Rep. Gerry Connolly says the Fairfax County Board of Supervisors’ recent approval of the revitalization project for Crescent Apartments and the Lake Anne Plaza area is an important step in preserving affordable housing in Fairfax County.
Connolly (D-Va. 11th) represents Reston, as well as other parts of Fairfax County. He formerly served as the Chair of the Fairfax County Board of Supervisors, where he was an advocate for affordable housing.
“Not only will this redevelopment replace the current 181 affordable units and add four new ones for families with incomes at or below 60 percent of the area median income, but it also will add 175 new workforce housing units,” Connolly said. “In addition, the county will be able to re-invest the proceeds from this sale in additional affordable housing projects.”
The Board of Supervisors last week approved Lake Anne Development Partners’ (LADP) extensive plan to add more than 1,000 apartments and townhouses, mostly where the county owned Crescent Apartments stands today.
LADP’s plan also calls for 78,000 square feet of office space and 58,000 square feet of retail space, a modest-sized grocery store and realignment of Village Road. The project will also have a 1.1-acre central park, an outdoor amphitheater, a bike share station and 12 public art works, according to the project’s county staff report.
Crescent Apartments were purchased for $49.5 million by the county in 2006. Development conditions included replacement of the 181 affordable Crescent units with 185 units, as well as providing an additional 20 percent of units as workforce housing.
“This culminates a process we set in motion nine years ago when, during my tenure as Chairman, the Board purchased the Crescent apartments to prevent the loss of these affordable units, which were at risk of condominium conversion,” Connolly said in a release.
Connolly pointed out that Crescent was one of the early milestones of the Penny for Housing Fund, which he helped launch as part of Board of Supervisor’s Affordable Housing Initiative.
“Since 2006, the fund has provided more than $170 million to preserve 2,701 affordable units throughout the County as we work to reduce the sizable affordable housing gap that still exists,” said Connolly.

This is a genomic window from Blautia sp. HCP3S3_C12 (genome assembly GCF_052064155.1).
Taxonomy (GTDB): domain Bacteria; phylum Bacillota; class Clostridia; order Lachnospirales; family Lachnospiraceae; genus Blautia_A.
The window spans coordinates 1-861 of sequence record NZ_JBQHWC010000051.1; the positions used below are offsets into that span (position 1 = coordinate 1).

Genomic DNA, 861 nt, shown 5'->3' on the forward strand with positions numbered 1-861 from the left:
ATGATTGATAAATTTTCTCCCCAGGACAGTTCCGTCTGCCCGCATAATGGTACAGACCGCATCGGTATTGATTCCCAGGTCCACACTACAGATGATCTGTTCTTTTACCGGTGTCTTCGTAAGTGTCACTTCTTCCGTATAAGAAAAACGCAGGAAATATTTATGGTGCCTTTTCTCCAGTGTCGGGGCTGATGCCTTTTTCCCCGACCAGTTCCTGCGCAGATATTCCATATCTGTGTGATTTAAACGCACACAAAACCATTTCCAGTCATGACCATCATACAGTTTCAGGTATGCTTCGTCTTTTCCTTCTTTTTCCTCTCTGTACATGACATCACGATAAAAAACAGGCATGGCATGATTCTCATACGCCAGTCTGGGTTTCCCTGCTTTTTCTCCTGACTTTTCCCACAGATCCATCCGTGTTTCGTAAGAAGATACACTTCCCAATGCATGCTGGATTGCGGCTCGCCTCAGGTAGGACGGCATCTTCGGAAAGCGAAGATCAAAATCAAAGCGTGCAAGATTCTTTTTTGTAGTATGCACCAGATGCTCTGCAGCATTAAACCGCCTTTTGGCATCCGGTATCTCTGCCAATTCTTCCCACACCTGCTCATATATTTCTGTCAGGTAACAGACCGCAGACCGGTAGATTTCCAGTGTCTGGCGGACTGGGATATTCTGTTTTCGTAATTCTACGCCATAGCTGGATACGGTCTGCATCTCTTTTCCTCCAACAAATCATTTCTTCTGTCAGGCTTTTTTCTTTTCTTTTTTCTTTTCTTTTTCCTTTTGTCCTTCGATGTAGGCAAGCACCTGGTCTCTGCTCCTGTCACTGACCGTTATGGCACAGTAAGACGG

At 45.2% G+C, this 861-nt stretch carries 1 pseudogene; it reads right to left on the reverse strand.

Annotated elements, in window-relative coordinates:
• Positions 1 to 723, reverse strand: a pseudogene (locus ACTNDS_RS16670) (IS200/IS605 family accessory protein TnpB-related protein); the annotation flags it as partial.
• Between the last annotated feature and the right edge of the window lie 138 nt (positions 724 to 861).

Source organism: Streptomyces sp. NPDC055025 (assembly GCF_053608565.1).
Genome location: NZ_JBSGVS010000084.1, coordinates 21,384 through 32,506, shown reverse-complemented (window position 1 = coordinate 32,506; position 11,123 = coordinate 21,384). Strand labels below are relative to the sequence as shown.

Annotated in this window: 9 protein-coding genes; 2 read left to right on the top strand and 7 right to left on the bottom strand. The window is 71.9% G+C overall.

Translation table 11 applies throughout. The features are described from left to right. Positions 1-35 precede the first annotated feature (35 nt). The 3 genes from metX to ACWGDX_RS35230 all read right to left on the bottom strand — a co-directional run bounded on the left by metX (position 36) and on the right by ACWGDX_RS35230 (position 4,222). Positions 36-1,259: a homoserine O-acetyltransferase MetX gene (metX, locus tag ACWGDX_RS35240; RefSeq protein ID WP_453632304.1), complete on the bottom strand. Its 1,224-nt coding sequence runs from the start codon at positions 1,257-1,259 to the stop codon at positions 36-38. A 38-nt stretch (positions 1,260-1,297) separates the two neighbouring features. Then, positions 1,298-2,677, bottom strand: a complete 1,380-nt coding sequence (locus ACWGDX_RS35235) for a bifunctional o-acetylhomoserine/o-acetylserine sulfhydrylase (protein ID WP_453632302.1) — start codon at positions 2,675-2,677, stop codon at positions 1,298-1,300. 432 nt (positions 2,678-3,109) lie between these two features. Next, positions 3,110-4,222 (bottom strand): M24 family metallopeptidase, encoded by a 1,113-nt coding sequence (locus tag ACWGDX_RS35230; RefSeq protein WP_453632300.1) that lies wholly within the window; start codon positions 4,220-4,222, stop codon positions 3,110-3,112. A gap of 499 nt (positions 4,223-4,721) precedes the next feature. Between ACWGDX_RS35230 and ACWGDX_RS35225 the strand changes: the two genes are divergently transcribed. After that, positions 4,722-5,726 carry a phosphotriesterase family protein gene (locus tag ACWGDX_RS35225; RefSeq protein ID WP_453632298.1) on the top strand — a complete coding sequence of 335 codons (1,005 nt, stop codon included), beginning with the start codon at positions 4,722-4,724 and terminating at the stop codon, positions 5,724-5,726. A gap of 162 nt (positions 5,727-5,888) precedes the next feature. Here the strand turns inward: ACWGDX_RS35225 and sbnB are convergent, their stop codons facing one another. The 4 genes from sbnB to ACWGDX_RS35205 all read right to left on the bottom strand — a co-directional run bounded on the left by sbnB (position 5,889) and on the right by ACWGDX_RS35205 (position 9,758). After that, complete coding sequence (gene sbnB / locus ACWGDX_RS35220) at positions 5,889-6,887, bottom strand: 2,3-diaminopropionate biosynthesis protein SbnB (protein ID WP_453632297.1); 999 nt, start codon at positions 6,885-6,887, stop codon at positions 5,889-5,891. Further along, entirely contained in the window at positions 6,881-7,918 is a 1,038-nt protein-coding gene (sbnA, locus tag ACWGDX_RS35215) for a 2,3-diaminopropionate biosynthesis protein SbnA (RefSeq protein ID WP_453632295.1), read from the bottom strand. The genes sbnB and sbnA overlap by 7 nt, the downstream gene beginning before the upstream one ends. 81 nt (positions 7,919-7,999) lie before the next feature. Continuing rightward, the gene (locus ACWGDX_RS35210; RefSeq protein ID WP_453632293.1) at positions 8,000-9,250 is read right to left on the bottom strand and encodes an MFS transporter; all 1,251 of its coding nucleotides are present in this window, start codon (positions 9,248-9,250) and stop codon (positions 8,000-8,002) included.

Many Crescent residents, as well as representatives of Virginians Organized for Interfaith Community Engagement (VOICE), an advocacy group for low-income Fairfax County residents, spoke at the supervisors’ public hearing in February. During the process they have repeatedly reminded the supervisors to remember the Crescent residents and not price them out of their own neighborhoods.
However, Supervisor Pat Herrity (R-Springfield), the lone supervisor voting against the Crescent project last week, said there is too much affordable housing, and that will place a burden on local schools.
Connolly said incorporating housing for all levels of income continues the vision of Reston that founder Bob Simon started more than 50 years ago.
“Providing housing for people of all incomes was one of Bob Simon’s founding principles for Reston, and it is because of that inclusiveness that Reston, and the rest of our community, has thrived,” he said. “This also represents the next evolution of Lake Anne Plaza, which was built more than 50 years ago and was an early model for walkable, mixed-use development.
This new plan will add more than 1,000 residential units, restaurants, a grocery store, more retail, offices, and open space in a fashion that integrates multimodal transportation choices and fosters an even greater a sense of community in harmony with Bob Simon’s original vision.”
Next up in the process is site approval, and LADP officials said they hope to break ground in 2016. The project is expected to take 10 to 12 years to complete.
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